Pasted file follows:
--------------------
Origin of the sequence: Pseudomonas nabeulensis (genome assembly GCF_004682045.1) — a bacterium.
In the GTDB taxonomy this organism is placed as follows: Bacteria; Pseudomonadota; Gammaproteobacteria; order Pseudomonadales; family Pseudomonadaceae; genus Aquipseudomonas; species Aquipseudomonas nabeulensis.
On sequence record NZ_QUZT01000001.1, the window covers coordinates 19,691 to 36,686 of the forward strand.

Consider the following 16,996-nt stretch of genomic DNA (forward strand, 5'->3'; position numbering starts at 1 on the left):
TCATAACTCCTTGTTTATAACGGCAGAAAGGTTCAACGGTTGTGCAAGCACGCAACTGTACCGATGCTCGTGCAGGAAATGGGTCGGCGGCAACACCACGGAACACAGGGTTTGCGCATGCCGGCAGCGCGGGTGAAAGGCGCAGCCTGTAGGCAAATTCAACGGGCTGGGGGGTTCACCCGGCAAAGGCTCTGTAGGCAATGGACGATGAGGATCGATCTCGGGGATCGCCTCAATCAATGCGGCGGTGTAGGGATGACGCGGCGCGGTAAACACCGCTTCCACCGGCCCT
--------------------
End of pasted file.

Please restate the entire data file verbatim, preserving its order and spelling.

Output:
Origin of the sequence: Pseudomonas nabeulensis (genome assembly GCF_004682045.1) — a bacterium.
In the GTDB taxonomy this organism is placed as follows: Bacteria; Pseudomonadota; Gammaproteobacteria; order Pseudomonadales; family Pseudomonadaceae; genus Aquipseudomonas; species Aquipseudomonas nabeulensis.
On sequence record NZ_QUZT01000001.1, the window covers coordinates 19,691 to 36,686 of the forward strand.

Consider the following 16,996-nt stretch of genomic DNA (forward strand, 5'->3'; position numbering starts at 1 on the left):
TCATAACTCCTTGTTTATAACGGCAGAAAGGTTCAACGGTTGTGCAAGCACGCAACTGTACCGATGCTCGTGCAGGAAATGGGTCGGCGGCAACACCACGGAACACAGGGTTTGCGCATGCCGGCAGCGCGGGTGAAAGGCGCAGCCTGTAGGCAAATTCAACGGGCTGGGGGGTTCACCCGGCAAAGGCTCTGTAGGCAATGGACGATGAGGATCGATCTCGGGGATCGCCTCAATCAATGCGGCGGTGTAGGGATGACGCGGCGCGGTAAACACCGCTTCCACCGGCCCT